UN may functionally affect as many as 200,000 stroke survivors in the United States (Barrett, Levy, & Gonzalez Rothi, 2007). UN frequently goes unacknowledged even though its consequences may be dramatic.
As measured by the Barthel index of activities of daily living (ADLs), UN has a more negative effect on functional ability after a stroke than age, sex, power, side of stroke, balance, proprioception, cognition, or premorbid ADL status (Kalra, Perez, Gupta, & Wittink, 1997). Its presence within the first 10 days of a stroke is a stronger predictor of poor functional recovery after 1 year than other variables including hemiparesis, hemianopia, age, visual memory, verbal memory, or visuoconstructional ability (Jehkonen et al., 2000). UN most likely is one of the reasons patients with right‐hemisphere brain damage are twice as likely to fall as those with left‐brain damage (Ugur, Gücüyener, Uzuner, Ozkan, & Ozdemir, 2000). Patients with UN require a longer rehabilitation period and make less daily progress than other patients with similar functional status (Gillen, Tennen, & McKee, 2005). Patients with UN also are less likely to live independently than patients who have both aphasia and right hemiparesis (Heilman et al., 2002).
UN is a heterogeneous syndrome with several subtypes, and it is possible that many distinct disorders have been inaccurately lumped together under a single label (Halligan & Marshall, 1994; Stone, Halligan, Marshall, & Greenwood, 1998). There is growing consensus that no single mechanism accounts for the full range of UN signs and symptoms (Buxbaum, 2005). It appears that impairments of several different pathways converge to produce UN; interestingly, each of these impairments can exist independently without causing UN (Parton et al., 2004). Despite considerable effort, it has proven difficult to assign any particular variations of UN to specific neuroanatomical loci (Buxbaum). Despite these taxonomical limitations, UN may be loosely described with four overlapping variables: type, space, axis, and orientation.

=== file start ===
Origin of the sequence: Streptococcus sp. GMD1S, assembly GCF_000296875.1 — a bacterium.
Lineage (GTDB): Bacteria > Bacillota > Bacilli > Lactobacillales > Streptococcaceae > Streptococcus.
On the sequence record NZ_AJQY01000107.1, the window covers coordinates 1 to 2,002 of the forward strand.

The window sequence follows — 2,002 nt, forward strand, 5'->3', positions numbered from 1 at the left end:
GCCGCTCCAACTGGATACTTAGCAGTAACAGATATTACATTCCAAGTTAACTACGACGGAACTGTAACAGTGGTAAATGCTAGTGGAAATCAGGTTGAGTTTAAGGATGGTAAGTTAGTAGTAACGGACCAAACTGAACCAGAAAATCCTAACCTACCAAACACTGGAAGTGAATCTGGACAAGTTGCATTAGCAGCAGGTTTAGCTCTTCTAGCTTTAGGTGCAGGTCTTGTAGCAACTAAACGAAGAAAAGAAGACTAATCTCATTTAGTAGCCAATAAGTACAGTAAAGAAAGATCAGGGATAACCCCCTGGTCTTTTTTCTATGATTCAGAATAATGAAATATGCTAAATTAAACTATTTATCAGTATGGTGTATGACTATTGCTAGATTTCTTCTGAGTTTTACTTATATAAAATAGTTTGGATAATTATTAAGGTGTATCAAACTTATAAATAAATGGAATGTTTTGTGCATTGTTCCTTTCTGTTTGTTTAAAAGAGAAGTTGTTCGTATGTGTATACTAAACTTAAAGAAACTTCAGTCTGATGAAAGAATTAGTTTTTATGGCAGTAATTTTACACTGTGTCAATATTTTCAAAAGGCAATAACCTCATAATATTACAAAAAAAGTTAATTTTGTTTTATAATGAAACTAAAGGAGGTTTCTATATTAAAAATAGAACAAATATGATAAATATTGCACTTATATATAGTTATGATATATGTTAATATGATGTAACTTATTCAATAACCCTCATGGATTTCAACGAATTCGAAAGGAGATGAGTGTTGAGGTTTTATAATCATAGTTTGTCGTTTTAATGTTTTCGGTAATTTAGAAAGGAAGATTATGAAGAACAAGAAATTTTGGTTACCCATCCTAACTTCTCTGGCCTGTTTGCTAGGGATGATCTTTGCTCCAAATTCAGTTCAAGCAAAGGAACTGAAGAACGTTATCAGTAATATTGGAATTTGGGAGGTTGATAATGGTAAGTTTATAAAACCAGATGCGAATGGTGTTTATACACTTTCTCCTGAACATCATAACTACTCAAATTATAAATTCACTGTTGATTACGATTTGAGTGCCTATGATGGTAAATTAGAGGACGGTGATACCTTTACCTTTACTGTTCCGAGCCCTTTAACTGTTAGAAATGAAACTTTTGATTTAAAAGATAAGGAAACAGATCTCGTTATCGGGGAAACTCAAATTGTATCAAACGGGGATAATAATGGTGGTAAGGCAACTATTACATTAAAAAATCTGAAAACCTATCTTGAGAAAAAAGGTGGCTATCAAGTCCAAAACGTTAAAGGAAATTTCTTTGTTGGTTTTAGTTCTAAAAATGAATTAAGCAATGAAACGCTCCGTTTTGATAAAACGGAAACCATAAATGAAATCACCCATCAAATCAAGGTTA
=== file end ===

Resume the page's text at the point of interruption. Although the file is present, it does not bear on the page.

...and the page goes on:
UN is broadly divided into disorders of either input or output (Bailey, Riddoch, & Crome, 2000). The neglect of input, often called inattention, includes ignoring contralesional auditory, visual, tactile, and even olfactory stimuli. Surprisingly, this inattention can apply to imagined stimuli. In what is termed representational or imaginal neglect, patients ignore the left side of memories, dreams, or hallucinations (Robertson & Halligan, 1999).
The neglect of output includes motor and premotor neglect (Robertson & Halligan, 1999). A patient with motor neglect does not use a contralesional limb despite the neuromuscular ability to do so. A person with premotor neglect, frequently termed directional hypokinesia, can move unaffected limbs ably in ipsilateral space but has difficulty directing the limbs into contralesional space. Consequently, a patient with premotor neglect may struggle to grasp an object on his or her left side when using the unaffected right arm.
UN can exist in discrete ranges of spatial distance. Patients may neglect their own personal space, the peripersonal space that is within their reach, or the far space beyond their reach (Robertson & Halligan, 1999). This differentiation is significant because the majority of assessment measures test only for neglect within the peripersonal space (Azouvi et al., 2003). But a patient who passes a test in the personal space may neglect a left arm or not notice distant objects on the left side of the room.